It is important that you keep track of your grades (especially in the labs) throughout the semester. You will be able to access your up-to-date grades using Blackboard. Your final course grade will be determined from your total score at the end of the semester. The grade limits will not be stricter than the following: 60% for a C-, 80% for a B-, and 90% for an A-. More detailed breakdowns will be determined at the end of the semester, after the final exam, and not before. We stress that you are not in competition with your classmates; we will be very happy if everyone learns the material well enough to earn an A.
The three mid-term exams will be held during regular lecture times. For each student, the best exam score will count as 15% of the final grade, the second-best will count 10%, and the worst will count only 5%. In general, there will be no make-up exams offered for the midterms.
The final examination will be compulsory and count for every student. No make-up finals will be offered. The final exam will be given on as listed on the course calendar.
During these closed-book, close-note exams, you must bring a photo ID and sit in your assigned seat (posted outside Stolkin). You are not allowed to wear headphones or communicate with anyone in the classrom except for the course instructors and exam proctors. All electronics (cell phones, calculators, etc.) must remain off and stowed at all times during exams (the proctors will have cell phones on in case of an Orange Alert, in accordance with University policies).
The Syracuse University Academic Integrity Policy holds students accountable for the integrity of the work they submit. Students should be familiar with the Policy and know that it is their responsibility to learn about instructor and general academic expectations with regard to proper citation of sources in written work. The policy also governs the integrity of work submitted in exams, in laboratories, and in assignments, as well as the veracity of signatures on attendance sheets and other verifications of participation in class activities. Serious sanctions can result from academic dishonesty of any sort. For more information and the complete policy, see http://academicintegrity.syr.edu.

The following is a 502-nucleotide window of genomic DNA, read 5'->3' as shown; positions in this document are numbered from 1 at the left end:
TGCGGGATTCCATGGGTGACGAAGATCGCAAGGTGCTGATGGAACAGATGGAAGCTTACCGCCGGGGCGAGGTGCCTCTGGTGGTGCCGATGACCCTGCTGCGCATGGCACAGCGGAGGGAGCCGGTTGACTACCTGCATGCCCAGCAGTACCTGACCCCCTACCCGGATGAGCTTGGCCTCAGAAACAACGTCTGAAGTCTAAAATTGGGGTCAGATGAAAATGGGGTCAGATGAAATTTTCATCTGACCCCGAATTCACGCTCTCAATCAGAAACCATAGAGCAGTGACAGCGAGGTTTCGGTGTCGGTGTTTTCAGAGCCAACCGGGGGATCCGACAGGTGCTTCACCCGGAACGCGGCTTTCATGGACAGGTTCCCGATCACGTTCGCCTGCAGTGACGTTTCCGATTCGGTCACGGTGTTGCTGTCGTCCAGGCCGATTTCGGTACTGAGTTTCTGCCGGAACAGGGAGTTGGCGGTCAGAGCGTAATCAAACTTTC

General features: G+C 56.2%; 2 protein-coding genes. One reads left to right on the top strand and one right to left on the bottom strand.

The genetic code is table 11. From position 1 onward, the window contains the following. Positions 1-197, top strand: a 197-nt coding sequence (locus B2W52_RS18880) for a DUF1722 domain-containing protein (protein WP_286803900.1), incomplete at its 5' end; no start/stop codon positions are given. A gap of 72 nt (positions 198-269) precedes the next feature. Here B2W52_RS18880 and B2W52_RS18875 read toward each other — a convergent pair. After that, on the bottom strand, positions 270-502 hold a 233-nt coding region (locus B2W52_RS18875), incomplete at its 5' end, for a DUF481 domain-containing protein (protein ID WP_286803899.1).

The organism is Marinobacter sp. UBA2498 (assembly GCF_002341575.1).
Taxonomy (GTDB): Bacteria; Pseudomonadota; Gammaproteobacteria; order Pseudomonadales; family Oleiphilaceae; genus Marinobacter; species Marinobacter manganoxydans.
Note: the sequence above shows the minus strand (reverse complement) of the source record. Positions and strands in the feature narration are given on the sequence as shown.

Students who are in need of disability-related academic accommodations must register with the Office of Disability Services (ODS), 804 University Avenue, Room 309, 315-443-4498. Students with authorized disability-related accommodations should provide a current Accommodation Authorization Letter from ODS to the instructor and review those accommodations with the instructor. Accommodations, such as exam administration, are not provided retroactively; therefore, planning for accommodations as early as possible is necessary. For further information, see the ODS website, Office of Disability Services
Office of Disability Services
804 University Avenue Room 309
Syracuse, New York 13244-2330
Phone: Voice: (315) 443-4498
TOO: (315) 443-1371
To support laboratory experiments and lecture demonstrations you have been charged a course fee of $30. This fee helps pay for (i) handouts which are distributed to you, (ii) supplies, small pieces of apparatus, and maintenance for the laboratory, (iii) supplies and apparatus for lecture exercises and demonstrations, and (iv) undergraduate students working in the demonstration laboratories.
Essentially ALL administrative information about this course is contained on this web site.
The web address is: /courses/UCAST104.09Fall/index.html